Summer is here, and with temperatures rising, many Vermonters will be seeking out the sweet relief of a cooling dip at their local swimming hole. While there are many managed beaches and swimming areas throughout Vermont (including at many state parks), others will invariably look to the respite of hidden falls, quiet ponds, river shallows and potholes like the one pictured at right.
While swimming holes offer wonderful recreational opportunities, swimming at an unmanaged location comes with risks. Good decision-making, and a little bit of planning, can often avert a tragedy. Here are nine tips for everyone swimming in natural bodies of water this summer:
- Remember that water is wild: Complacency is the enemy of preparedness, and it is easy to be lulled into a sense of safety by all the good times had, and happy memories made, at your local swimming hole. Remember that water is wild, and always changing. Heavy rains, floating or lodged debris, or even extended periods of heat and drought can change currents, affect depths and alter the underwater structure of a wild body of water. ALWAYS exercise caution when swimming in natural water bodies.
- Don’t swim alone: One of the most basic safety tips is to bring someone with you. If one of you gets into trouble, there will be someone there to assist. Drowning only takes a few minutes, and emergency responders may be 15 to 20 minutes away. Swimming alone is never a good idea, but especially not in natural water bodies.
- Know the conditions: Has it rained heavily in the last several days? Swollen rivers and fast-moving currents can create dangerous conditions for days after a heavy rain. Make a habit of checking the weather. If there have been recent heavy rains, conditions may be dangerous, even if it is a clear, sunny, calm day. Be smart, and make alternative plans if there have been heavy rains or recent flooding.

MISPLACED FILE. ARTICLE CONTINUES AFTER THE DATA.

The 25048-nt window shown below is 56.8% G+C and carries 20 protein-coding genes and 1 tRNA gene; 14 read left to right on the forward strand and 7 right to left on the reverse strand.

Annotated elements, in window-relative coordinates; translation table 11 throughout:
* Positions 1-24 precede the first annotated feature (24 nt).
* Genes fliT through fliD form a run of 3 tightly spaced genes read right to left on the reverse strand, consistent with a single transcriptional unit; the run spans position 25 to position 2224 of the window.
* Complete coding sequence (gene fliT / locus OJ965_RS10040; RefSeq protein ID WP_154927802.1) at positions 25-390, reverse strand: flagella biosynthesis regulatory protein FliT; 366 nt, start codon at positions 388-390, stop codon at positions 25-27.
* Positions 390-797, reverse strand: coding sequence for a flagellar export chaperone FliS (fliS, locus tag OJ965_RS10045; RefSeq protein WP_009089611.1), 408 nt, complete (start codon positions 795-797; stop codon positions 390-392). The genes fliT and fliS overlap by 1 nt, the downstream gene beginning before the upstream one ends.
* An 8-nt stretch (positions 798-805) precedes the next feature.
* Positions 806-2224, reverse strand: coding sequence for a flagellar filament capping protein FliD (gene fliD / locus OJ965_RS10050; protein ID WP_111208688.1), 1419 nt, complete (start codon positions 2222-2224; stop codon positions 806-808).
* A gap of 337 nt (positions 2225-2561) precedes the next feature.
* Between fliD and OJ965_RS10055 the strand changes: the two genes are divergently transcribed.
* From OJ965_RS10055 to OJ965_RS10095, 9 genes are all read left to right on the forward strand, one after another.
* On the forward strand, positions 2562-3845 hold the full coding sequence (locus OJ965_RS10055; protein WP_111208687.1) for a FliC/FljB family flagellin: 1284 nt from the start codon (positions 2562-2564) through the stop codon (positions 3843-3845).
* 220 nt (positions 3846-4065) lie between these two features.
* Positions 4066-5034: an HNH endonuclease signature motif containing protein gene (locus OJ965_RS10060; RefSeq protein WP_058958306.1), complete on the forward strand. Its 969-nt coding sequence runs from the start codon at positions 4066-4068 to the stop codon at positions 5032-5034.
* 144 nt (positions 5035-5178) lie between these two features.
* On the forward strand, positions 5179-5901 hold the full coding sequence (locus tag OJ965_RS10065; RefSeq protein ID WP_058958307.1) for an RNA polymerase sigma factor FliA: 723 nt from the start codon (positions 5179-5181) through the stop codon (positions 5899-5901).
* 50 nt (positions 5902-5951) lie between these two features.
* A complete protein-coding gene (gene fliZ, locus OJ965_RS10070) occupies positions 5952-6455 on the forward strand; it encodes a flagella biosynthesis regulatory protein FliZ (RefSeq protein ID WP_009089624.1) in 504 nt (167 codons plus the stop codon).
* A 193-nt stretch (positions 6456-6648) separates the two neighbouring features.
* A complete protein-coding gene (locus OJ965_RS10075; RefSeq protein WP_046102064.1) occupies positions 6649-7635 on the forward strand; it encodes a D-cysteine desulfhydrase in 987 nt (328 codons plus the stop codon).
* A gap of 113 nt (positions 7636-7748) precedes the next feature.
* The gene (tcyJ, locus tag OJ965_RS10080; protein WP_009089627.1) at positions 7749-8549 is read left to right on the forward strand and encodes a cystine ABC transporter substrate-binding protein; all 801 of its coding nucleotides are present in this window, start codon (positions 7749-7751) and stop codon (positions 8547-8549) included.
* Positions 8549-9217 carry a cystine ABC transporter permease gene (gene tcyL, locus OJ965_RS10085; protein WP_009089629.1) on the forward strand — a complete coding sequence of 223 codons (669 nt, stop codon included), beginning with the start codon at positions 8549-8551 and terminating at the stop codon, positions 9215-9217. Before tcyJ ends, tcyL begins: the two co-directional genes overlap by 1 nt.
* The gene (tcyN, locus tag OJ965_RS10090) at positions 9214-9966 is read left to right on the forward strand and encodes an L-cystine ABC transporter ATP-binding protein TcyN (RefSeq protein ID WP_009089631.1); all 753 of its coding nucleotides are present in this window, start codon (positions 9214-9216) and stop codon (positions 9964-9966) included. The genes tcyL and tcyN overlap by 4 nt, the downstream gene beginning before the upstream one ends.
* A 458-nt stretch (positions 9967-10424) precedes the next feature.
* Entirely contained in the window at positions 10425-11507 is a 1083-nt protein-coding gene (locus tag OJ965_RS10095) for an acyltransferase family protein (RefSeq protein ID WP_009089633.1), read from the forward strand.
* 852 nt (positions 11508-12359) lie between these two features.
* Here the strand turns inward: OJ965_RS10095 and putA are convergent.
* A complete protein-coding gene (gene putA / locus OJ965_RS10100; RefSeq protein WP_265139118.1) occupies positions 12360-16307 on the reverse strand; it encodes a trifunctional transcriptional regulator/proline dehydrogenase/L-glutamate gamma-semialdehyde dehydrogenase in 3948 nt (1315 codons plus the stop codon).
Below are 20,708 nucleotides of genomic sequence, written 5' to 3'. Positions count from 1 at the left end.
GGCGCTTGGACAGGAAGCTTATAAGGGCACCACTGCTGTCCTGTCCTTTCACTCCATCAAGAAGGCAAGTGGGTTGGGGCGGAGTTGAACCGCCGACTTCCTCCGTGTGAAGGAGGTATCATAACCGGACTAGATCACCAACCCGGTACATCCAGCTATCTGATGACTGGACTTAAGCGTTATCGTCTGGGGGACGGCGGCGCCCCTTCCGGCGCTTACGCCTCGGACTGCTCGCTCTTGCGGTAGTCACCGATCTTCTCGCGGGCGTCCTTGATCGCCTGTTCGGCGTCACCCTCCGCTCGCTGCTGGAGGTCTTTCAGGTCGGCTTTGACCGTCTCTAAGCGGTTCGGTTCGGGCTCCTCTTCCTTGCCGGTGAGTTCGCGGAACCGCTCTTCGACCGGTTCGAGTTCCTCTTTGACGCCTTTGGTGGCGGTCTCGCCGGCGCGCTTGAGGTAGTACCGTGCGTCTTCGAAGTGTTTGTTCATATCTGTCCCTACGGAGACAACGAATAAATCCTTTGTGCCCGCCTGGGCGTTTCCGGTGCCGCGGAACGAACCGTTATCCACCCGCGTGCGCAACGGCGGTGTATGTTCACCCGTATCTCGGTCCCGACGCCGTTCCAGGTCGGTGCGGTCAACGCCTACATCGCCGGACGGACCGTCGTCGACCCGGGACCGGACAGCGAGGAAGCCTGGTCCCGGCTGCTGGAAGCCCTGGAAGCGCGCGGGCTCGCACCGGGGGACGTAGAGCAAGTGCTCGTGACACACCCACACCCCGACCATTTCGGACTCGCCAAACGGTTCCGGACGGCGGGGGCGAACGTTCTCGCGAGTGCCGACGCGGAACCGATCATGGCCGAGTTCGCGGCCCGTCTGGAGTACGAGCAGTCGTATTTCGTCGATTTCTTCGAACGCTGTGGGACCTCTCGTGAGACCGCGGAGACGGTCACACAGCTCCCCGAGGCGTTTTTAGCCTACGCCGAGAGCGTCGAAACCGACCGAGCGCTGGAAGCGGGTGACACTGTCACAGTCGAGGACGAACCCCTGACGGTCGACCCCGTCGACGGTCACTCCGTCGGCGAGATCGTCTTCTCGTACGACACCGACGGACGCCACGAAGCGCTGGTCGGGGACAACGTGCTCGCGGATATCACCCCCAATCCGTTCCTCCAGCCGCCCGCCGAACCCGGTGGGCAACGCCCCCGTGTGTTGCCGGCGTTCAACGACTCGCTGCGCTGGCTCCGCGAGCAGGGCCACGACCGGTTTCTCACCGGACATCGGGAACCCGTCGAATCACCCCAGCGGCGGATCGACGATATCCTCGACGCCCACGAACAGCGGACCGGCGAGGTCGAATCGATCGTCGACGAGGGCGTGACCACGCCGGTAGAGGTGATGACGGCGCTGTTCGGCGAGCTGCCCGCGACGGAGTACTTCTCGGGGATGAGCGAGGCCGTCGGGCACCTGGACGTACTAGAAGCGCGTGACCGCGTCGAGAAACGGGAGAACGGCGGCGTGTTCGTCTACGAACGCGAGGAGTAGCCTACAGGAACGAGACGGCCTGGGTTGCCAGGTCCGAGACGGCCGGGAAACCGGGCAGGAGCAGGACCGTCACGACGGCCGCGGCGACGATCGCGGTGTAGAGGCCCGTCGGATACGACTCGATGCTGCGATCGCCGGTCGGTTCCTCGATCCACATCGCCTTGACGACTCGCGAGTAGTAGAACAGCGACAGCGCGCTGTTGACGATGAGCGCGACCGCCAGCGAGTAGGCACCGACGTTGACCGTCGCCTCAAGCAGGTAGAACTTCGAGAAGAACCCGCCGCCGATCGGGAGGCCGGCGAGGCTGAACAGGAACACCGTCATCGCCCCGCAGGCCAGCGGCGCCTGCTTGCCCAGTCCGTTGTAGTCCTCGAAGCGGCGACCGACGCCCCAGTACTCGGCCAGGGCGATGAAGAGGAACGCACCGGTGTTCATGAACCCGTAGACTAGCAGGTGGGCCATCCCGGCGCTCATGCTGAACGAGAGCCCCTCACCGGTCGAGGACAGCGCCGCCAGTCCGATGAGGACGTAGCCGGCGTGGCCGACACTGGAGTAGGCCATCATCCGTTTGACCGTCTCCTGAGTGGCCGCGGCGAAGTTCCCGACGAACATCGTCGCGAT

- Observe your surroundings: When you arrive at the swimming hole, take a look at the currents. Listen for the sound of unusually loud rushing water. Observe the path that debris takes as it floats downstream. Swimming in natural water bodies means that you must use good judgment. Observe conditions and don’t take unnecessary chances.
- Swim sober: Drugs and alcohol can dull your senses, impair your judgment and slow response time. Safe swimming is sober swimming.
- Bring a rope: Most natural swimming holes are not equipped with safety or rescue equipment. Saving a life could be as simple as adding a long, sturdy rope to your beach bag for the day. If conditions are bad and someone is struggling, don’t get into the water with them. Instead, throw them a rope and pull them in from shore.
- Beware of slippery rocks: Many deaths at swimming holes in Vermont are caused by falls from wet, slippery rocks. Exercise extreme caution when climbing or maneuvering on wet rocks.
- Don’t swim above, or under, waterfalls: Heavy currents can wash people over falls, and undertows can trap swimmers underwater. Avoid swimming above, or directly beneath waterfalls.
- Be realistic about your own abilities: A part of responsible outdoor recreation is understanding your own limits, and not putting yourself or others in danger by taking risks recklessly. Be honest with yourself about your own strength, abilities and shortcomings. Don’t over-extend yourself, and don’t assume that rescue is always an option.
Outdoor recreation may well be the sweetest fruit of summer, but it always comes with inherent risks. “G.E.T.” outside, but be responsible, be safe, and take care of yourself and your friends and neighbors. Respect nature, use good judgment, and understand that water is wild and ever-changing. If you follow the guidelines above, you will have a better chance of avoiding tragedy and enjoying an uneventful summer of fun and great memories at your favorite swimming hole.
A Swimming Hole Safety Committee has been working with Vermont State and private partners, including the National Weather Service and the media, to provide advanced warnings when swimming conditions may be unsafe. http://healthvermont.gov/news/2014/070314_swim_safety.aspx
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